Category Archives: Science

Quantum Problems and Science PR

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This link – http://tinyurl.com/kf66c3k – takes you to a debate on the quantum measurement problem. The quantum measurement problem remains one of the most intractable problems in modern physics.  Over the last few decades, physicists have developed roughly 4 interpretations of the problem.  These interpretations are summarized in the video.  Without knowledge of the formal math behind these approaches, I feel compelled to develop my own assessment of the interpretations – but I won’t get into that here!

Yet, what is equally interesting in this debate is how Brian Greene frames the assessments of each contributor.  He asks them to give a thumbs up or down to each approach based on whether they think the interpretation is worthy of further study, or as Greene puts it:  “sufficiently promising that it’s worthy of further development.”   (They even have a table of the contributors decision).   The cubist Ruediger points out that it is rather unscientific to deem any approach unworthy of further development.  (Greene concedes this point).  But…I’m not so sure that all of these are worthy of further development.  The key criteria for further development of any theory is how will the theory be tested? Or can it be tested?   If you can’t test it now…can it be tested in the future?  Because without a testable proposition, you don’t have a theory.   Of course, for those who read the popular science books that describe the quantum problem for non-scientists…(and follow these debates in other outlets)…you won’t be surprised to see Sean Carroll carrying the flag of the many-worlds interpretation.  Fortunately, three of the other participants give this interpretation a thumbs down.  They have their own reasons…but the simple question of:  How will you test this “theory” should be enough to sink it.

In other news….the blog post on 19 March that trumpeted the discovery of gravitational waves seems to require an update.  As noted in the blog post, as fascinating as the reports were…the results needed to be confirmed by others.  And…I think if you’re reading this you know what the update says:  http://tinyurl.com/ldnmyzg

I’m not sure why scientists can’t get wrap their heads around good PR.  If you trot out new “discoveries” without confirmation, you need to properly educate the media on the fact that further information is needed to confirm.  But no….now you have a “major discovery” that looks like it might be a major snafu.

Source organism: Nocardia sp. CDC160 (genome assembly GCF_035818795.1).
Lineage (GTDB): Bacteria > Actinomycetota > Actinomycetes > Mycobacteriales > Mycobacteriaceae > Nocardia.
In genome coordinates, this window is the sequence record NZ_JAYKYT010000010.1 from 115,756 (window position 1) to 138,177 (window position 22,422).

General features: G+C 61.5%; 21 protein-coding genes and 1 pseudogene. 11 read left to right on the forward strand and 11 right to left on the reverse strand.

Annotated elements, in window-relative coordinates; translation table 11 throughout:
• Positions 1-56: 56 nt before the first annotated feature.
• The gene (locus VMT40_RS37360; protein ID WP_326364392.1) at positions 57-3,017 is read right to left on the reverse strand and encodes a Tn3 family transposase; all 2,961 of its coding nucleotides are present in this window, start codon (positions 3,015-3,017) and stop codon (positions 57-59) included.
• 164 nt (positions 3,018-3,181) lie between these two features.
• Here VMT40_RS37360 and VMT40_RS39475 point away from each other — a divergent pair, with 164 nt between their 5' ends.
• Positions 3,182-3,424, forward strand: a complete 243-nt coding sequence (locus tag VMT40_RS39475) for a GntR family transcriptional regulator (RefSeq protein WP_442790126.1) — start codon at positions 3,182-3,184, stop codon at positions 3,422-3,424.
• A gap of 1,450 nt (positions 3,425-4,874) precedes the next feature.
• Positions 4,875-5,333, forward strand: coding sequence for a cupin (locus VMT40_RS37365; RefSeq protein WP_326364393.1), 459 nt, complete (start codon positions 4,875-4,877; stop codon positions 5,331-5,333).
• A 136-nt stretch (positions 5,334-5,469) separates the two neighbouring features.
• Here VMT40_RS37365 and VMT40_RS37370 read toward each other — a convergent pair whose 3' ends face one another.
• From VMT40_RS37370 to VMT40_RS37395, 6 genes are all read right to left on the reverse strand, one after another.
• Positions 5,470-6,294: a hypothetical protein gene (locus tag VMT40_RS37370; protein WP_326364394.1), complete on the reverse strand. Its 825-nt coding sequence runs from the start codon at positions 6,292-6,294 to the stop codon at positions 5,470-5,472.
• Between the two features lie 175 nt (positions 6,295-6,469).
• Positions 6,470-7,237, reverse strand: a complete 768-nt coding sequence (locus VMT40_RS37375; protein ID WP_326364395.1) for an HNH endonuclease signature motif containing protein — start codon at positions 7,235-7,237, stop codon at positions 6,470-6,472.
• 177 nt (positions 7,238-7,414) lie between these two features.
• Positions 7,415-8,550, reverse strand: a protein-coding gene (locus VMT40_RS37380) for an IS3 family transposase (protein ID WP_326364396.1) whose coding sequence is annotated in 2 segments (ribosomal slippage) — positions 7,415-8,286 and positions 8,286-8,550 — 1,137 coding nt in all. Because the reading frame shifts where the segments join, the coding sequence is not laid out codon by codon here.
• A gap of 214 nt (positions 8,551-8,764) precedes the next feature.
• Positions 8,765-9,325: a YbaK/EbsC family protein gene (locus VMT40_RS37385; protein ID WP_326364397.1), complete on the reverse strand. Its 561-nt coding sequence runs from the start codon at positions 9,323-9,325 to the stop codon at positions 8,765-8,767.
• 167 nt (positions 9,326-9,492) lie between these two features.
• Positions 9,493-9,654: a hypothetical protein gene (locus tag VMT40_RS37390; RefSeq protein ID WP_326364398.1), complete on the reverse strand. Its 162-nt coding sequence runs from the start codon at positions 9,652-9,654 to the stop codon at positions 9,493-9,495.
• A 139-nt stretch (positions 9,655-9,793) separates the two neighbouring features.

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the unreasonable effectiveness of quantifying habits

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Somewhere at Harvard

Although not a new article, this one is certainly fascinating.  With all the media hyper-ventilating about NSA spy programs, the following articled describes just how much information a retailer can glean from your buying habits.   http://tinyurl.com/9lpkmu6

The idea that most of today’s physicists are self-described Platonists is quite remarkable.   As a group, most physicists would agree that the unreasonable effectiveness of mathematics in theoretical physics is explained by the fact that mathematics exists a priori from human experience and the physical world.  This piece describes how the deification of mathematics – in pursuit of a “theory of everything” – leads to a dizzying array of realities.  Physics’s pangolin

From the Roof, San Fran.

From the Roof, San Fran.

If I didn’t know better, I’d say Gary Gutting was reading my blog:  http://tinyurl.com/cn99foj Professor Gutting discusses the exact problem I described in a recent blog – the proliferation of scientific studies in the media – and the fact that these studies are misrepresented.  Gutting’s suggestion for a coding system is well received.  As he points out, there are different types of studies – ones that suggest a correlation, and those that establish a causal link.  In many cases, the media fails to distinguish between the two.